Who, exactly, gets offended by 'cultural appropriation'?

We live in an age of mass stupidity, with totally ridiculous notions elevated to the status of self-righteous causes.  But among the most absurd complaints that predominantly young wokesters embrace is the censure of what they call "cultural appropriation."  By this, they mean people of one ethnicity using cultural artifacts of another culture.

Having lived in Japan, which eagerly embraced Westernization more than 150 years ago, and where classical music is far more popular than in the United States, this seems an odd complaint.  Cultural appropriation has made Japan rich, diverse, and happy.  McDonald's is the biggest restaurant chain, though sushi and ramen remain immensely popular, too.  It is a delightful mix of opportunities for fun in every realm of human endeavor, with all the world's cultural achievements available for sampling in today's Japan. 

The wokesters, of course, have no knowledge of such matters and focus almost exclusively on complaining about Caucasians dressing, eating, singing, or otherwise sampling cultures that the wokesters have decided are victims.

But what they fail to understand is the cultural pride almost everyone feels when others find his own practices worthy of emulation.

The tweet you see below from someone called Jacket Deconstruction is one of the funniest and most telling takedowns of the hubris of wokesters that I have ever seen.  Enjoy!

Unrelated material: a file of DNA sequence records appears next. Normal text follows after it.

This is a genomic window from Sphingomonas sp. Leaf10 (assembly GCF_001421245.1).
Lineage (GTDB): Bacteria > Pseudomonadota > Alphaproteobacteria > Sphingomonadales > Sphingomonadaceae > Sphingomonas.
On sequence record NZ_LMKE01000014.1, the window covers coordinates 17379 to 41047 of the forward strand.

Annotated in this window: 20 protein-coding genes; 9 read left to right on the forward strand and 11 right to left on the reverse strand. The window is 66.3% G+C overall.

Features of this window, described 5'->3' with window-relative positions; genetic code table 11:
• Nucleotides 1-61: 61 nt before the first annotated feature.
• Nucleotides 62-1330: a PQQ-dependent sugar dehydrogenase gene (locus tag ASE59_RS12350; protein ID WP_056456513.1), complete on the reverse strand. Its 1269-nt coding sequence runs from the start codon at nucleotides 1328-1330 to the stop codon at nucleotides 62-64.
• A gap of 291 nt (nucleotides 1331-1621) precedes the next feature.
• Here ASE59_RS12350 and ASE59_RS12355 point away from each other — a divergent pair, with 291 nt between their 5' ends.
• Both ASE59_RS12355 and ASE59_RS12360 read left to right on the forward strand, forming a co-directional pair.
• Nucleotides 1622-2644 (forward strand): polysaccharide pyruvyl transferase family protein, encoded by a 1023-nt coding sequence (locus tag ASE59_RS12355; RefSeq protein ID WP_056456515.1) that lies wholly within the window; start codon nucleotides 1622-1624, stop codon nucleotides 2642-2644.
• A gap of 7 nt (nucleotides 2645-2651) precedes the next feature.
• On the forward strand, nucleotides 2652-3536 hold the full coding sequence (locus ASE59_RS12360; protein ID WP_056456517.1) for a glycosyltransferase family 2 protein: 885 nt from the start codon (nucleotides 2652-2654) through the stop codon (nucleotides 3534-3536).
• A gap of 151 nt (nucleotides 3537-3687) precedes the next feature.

Update: Twitter has suspended the account of the person creating the tweet.  That tells you a lot.  It featured a young man in an outrageous fake mustache, sombrero, and serape first asking young Americans (they look like college kids) if they are offended by his getup.  They all are, and some lecture him.  Then he asks the same questions of what appear to be Mexicans or Mexican-Americans.  They are not, and some like it.

Update: Janine Puhak of Fox News reports:

When Keziah Daum sported a traditional, Chinese cheongsam dress to her senior prom in Utah last month, she likely never intended her photos to go viral or be slammed as a "closet racist" over accusations of cultural appropriation. But days later, the 18-year-old began winning praise from an unexpected source — Chinese audiences and social media users.

On May 1, an article on Wenxue City News covering Daum's story largely voiced applause for her look, the English-language outlet South China Morning Post reported.

"Very elegant and beautiful! Really don't understand the people who are against her, they are wrong!" a supporter chimed in of the cheongsam, otherwise known as a qiapo. "I suggest the Chinese government, state television or fashion company invite her to China to display her cheongsam!"

Photo credit: Twitter video screen grab.

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